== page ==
Because of that, I also decided to try it in a few cocktails. And it did ok there. I'm not a cocktail guru, but I could see this becoming an interesting ingredient in the hands of a skilled mixologist. I used it in a whiskey sour and it did well. Made it slightly spicy. I had a few people thinking it might be good in a Bloody Mary, which I could see. I once made a Manhatten riff with a vinegar shrub in place of the vermouth which was pretty good, so that might be a route to explore too. 

 IMAGE: A hand-drawn frown with it's toungue out and X's for eyes.

Bottom line: There is nothing inherently wrong with this and to quote Mark Gillespie from WhiskyCast: it "could have been MUCH worse." But, yeah, this isn't for me. I'll be trying it in more cocktails, but if I can't find something that I like better than my standard ones, I may not finish the bottle. That said, this is a weird one. So if it intrigues you and you see it at a bar, give it a try.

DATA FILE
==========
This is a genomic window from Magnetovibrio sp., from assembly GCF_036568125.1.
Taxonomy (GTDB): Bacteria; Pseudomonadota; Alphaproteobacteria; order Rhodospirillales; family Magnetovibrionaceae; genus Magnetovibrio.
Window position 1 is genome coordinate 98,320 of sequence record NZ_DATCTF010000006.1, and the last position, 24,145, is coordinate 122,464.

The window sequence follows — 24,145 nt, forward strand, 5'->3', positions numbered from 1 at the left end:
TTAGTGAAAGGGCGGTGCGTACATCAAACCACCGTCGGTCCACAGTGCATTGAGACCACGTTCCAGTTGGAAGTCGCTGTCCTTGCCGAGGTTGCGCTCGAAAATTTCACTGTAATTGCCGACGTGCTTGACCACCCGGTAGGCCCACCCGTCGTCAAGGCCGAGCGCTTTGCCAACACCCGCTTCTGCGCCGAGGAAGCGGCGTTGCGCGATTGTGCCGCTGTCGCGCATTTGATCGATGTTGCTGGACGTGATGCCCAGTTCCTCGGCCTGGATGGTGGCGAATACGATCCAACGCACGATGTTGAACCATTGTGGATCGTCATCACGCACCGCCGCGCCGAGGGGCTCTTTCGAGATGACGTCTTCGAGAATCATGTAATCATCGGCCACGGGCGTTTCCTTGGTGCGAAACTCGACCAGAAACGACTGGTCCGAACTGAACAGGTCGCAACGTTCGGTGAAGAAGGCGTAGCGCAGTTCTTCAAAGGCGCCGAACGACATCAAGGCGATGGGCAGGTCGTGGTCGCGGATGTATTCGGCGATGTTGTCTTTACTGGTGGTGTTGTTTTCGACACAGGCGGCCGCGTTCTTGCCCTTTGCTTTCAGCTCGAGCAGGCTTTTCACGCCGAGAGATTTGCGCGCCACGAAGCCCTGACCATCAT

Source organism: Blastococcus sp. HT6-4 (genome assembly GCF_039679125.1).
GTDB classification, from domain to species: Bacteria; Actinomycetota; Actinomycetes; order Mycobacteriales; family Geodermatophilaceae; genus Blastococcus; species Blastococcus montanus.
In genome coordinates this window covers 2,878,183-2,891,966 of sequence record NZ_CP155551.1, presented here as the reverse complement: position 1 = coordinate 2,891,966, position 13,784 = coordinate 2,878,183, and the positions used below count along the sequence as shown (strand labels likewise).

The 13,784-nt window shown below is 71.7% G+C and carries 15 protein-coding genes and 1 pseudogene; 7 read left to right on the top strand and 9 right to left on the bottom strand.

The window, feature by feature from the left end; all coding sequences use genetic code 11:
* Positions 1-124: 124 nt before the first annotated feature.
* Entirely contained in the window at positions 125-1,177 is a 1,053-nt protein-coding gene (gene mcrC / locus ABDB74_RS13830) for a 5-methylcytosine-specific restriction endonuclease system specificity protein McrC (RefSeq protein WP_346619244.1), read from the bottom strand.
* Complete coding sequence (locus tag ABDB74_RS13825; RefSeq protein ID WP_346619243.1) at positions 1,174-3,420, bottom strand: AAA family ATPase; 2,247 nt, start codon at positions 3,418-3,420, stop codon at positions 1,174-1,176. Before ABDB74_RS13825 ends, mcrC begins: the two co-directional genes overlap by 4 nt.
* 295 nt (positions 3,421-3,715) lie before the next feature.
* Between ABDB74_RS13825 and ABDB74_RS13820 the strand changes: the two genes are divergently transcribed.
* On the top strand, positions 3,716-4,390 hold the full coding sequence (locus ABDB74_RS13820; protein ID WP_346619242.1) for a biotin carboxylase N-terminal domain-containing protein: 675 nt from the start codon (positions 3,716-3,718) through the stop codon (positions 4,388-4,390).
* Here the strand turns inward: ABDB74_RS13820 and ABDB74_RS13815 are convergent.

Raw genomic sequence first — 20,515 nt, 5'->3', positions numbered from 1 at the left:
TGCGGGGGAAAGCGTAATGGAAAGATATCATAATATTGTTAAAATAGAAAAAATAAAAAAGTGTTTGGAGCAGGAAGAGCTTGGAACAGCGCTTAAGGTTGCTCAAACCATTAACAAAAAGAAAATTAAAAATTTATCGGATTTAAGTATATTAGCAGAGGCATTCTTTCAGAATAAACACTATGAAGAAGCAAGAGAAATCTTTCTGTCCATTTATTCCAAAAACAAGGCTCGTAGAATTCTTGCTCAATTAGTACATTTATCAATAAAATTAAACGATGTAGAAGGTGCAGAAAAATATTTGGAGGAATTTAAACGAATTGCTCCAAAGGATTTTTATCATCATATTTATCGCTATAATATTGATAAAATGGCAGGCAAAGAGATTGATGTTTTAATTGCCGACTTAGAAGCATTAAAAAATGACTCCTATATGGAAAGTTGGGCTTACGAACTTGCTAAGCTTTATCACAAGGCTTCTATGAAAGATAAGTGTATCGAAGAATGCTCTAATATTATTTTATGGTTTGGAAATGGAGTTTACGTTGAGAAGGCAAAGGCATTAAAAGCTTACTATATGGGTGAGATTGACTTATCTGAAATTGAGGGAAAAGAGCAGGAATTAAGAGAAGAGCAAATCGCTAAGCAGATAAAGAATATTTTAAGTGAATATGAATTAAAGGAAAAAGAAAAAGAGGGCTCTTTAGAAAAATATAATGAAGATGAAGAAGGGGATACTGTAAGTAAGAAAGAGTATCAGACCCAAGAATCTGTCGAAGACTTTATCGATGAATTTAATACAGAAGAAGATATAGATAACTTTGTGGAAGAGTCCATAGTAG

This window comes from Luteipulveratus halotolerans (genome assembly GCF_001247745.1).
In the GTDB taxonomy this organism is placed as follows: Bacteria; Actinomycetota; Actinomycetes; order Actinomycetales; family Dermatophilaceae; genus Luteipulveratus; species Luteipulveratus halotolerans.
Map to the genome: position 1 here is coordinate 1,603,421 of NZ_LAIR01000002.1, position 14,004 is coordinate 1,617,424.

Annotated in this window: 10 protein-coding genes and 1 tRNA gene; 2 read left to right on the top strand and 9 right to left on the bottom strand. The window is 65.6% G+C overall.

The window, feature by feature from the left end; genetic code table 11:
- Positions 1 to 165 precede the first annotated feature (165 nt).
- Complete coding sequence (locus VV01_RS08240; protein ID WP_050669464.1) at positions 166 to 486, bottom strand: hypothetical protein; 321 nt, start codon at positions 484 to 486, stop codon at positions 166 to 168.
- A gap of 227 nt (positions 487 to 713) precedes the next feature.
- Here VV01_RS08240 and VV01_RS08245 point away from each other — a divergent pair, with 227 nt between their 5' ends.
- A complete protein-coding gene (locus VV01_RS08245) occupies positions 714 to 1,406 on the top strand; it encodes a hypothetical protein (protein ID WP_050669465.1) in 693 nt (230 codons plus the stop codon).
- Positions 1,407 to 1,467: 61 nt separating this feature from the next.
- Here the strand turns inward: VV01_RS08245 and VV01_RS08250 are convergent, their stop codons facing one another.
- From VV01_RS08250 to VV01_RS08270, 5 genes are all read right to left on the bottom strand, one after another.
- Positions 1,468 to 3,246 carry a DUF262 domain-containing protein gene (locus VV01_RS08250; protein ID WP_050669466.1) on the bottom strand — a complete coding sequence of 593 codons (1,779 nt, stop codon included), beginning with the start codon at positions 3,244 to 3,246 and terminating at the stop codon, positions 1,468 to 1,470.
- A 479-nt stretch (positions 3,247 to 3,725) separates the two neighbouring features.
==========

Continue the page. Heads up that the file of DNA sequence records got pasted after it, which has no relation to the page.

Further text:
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Bulleit Rye: Revisited

Posted on by Eric Burke

It has been two thousand, one hundred, thirty-seven days since I last published a review of Bulleit Rye. It was so long ago that I was still writing posts about the new additions to my whiskey stash (often without reviews). It was my sixth ever official post (fifteenth overall) and only the third instance of the hand-drawn review symbols that have become a mainstay of the site ever since. It was also the first review to earn a "love" rating. Back then I had this to say about it: 

"For the price of this whiskey, there is no reason for it to not always be on your shelf. It works great in cocktails and I love to drink it neat. Inexpensive, tasty and versatile."